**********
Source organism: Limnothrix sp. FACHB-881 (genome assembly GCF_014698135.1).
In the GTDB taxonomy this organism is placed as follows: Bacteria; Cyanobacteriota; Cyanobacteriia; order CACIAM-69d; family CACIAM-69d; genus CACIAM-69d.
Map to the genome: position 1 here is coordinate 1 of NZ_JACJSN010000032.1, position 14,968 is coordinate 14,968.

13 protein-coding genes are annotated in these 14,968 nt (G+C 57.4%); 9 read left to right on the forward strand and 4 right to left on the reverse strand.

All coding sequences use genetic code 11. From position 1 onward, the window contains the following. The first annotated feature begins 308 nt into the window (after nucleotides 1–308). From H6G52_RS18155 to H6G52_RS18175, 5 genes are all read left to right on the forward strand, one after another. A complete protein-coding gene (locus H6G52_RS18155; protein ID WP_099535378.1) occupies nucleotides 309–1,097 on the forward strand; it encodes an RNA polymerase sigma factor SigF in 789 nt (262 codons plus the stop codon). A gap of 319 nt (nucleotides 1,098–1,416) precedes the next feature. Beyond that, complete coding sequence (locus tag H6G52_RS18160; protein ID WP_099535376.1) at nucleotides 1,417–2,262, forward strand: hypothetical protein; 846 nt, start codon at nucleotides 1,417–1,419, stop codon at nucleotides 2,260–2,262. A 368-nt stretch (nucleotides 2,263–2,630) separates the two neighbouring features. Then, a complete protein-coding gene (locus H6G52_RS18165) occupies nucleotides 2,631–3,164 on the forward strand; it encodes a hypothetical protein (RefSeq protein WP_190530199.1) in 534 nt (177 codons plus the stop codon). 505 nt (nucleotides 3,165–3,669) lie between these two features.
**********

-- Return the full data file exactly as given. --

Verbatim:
Source organism: Limnothrix sp. FACHB-881 (genome assembly GCF_014698135.1).
In the GTDB taxonomy this organism is placed as follows: Bacteria; Cyanobacteriota; Cyanobacteriia; order CACIAM-69d; family CACIAM-69d; genus CACIAM-69d.
Map to the genome: position 1 here is coordinate 1 of NZ_JACJSN010000032.1, position 14,968 is coordinate 14,968.

13 protein-coding genes are annotated in these 14,968 nt (G+C 57.4%); 9 read left to right on the forward strand and 4 right to left on the reverse strand.

All coding sequences use genetic code 11. From position 1 onward, the window contains the following. The first annotated feature begins 308 nt into the window (after nucleotides 1–308). From H6G52_RS18155 to H6G52_RS18175, 5 genes are all read left to right on the forward strand, one after another. A complete protein-coding gene (locus H6G52_RS18155; protein ID WP_099535378.1) occupies nucleotides 309–1,097 on the forward strand; it encodes an RNA polymerase sigma factor SigF in 789 nt (262 codons plus the stop codon). A gap of 319 nt (nucleotides 1,098–1,416) precedes the next feature. Beyond that, complete coding sequence (locus tag H6G52_RS18160; protein ID WP_099535376.1) at nucleotides 1,417–2,262, forward strand: hypothetical protein; 846 nt, start codon at nucleotides 1,417–1,419, stop codon at nucleotides 2,260–2,262. A 368-nt stretch (nucleotides 2,263–2,630) separates the two neighbouring features. Then, a complete protein-coding gene (locus H6G52_RS18165) occupies nucleotides 2,631–3,164 on the forward strand; it encodes a hypothetical protein (RefSeq protein WP_190530199.1) in 534 nt (177 codons plus the stop codon). 505 nt (nucleotides 3,165–3,669) lie between these two features.